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|Friday, April 26, 2013|
BY TOM COX | BUSINESS TIPS CONTRIBUTOR
I’ve recently come to realize it’s hip to be square.
I decided this some months ago when I was helping present a powerful workshop to a corporate group, and one participant – let’s call him Joe – almost missed the boat. Joe is young and bright, and based on raw talent, intelligence and ability, could have gotten more out of the workshop than anybody else in his company.
But he didn’t – in fact, he almost got no value at all. I’d missed (until almost too late) seeing his attitude. He was aloof, impressed with his own cleverness, and was hiding his insecurities (we all have them) behind a facade of sophistication.
That facade of sophistication took the form of being critical of others.
I finally caught on when we were reviewing the major learnings of the workshop. Everybody was asked, what did you like best, or, what lesson will you take from this?
And everybody had an answer except Joe.
When it was his turn, he was a little at a loss for words, then started to offer us – I’m sure in a constructive spirit – some critiques for how we could do a better job with our workshop. I was actually very interested in that (as I always am in critiques of my performance) but my co-presenter stopped him. “We’ll ask for feedback later. This question is for your improvement, not ours. What did you like? What did you learn?”
Joe had no answer.
Afterwards we presenters debriefed, and my co-presenter described Joe as being pseudo-sophisticated. I realized I’d been doing the same sort of thing for years – distancing myself from things around me by viewing potential lessons as all being lessons for other people, not lessons for myself.
John Milton said “a wise man will make better use of an idle pamphlet, than a fool will do of sacred Scripture” and I realize in my fear of seeming “square” I had been playing the fool. Like Joe that day, for years I’d missed learning because I was trying to be “cool”. Learning takes risk and openness. Criticizing others is safe and closed, imposing an intellectual and emotional distance and detachment. How much more would I have learned by now if I’d been less “sophisticated” and more open – more square?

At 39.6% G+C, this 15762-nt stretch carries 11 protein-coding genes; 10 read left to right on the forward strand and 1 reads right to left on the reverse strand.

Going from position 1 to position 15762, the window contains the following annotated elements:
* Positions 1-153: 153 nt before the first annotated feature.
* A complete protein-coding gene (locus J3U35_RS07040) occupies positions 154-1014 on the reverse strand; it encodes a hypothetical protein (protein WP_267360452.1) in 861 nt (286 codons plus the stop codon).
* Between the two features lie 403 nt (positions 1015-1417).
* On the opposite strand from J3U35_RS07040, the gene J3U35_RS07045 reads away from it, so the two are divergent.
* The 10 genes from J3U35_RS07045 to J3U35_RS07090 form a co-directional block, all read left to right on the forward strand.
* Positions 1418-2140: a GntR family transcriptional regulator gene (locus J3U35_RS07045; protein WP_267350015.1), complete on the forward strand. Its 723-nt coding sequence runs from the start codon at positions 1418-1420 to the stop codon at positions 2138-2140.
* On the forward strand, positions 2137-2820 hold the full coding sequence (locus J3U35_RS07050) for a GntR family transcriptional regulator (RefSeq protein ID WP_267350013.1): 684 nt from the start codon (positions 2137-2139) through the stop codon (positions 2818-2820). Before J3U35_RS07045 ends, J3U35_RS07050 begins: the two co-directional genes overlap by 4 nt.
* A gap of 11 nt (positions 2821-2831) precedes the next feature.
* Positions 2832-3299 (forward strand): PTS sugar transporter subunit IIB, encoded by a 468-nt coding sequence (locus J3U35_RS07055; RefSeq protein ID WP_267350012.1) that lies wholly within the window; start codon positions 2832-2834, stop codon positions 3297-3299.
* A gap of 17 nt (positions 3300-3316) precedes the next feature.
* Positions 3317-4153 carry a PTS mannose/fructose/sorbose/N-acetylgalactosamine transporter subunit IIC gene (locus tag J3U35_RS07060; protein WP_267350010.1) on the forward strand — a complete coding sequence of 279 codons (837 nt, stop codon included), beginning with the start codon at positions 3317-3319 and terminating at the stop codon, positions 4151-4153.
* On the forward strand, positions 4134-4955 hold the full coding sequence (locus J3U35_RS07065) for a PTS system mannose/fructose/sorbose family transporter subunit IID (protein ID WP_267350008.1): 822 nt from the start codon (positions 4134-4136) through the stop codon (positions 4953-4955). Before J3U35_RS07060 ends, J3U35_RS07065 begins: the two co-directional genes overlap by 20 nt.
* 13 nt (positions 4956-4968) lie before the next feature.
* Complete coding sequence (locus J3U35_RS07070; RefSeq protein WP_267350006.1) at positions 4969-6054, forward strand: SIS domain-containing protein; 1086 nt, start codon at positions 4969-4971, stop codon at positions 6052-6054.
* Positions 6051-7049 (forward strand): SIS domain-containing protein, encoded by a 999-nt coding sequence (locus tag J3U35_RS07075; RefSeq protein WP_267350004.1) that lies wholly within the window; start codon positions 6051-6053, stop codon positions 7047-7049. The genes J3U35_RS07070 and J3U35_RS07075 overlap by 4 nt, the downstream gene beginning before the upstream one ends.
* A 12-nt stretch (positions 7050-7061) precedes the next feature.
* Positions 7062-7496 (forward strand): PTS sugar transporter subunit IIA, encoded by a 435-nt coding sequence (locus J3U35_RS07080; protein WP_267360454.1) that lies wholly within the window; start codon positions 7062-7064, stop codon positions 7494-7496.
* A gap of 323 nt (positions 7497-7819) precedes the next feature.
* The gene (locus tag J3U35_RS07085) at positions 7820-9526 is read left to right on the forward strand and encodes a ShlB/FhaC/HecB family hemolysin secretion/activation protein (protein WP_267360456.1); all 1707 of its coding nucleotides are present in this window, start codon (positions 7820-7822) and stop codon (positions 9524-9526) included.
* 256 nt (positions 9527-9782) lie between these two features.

Happily, after Joe’s turn was his President, who had learned a lot and shared his enthusiasm freely. This provided the example I think Joe needed. (And this provided another lesson in the power that leaders have in modeling positive behaviors for others.) I could almost see Joe mentally replaying the workshop in his head, looking for what he liked, for what he could learn. In a somewhat sheepish way he shared it with the group, and I could see he was out of his comfort zone.
He was being square. And I decided I’m going to be more square too.
Tom Cox is a Portland area consultant and executive coach. He helps leaders exceed their business aspirations.
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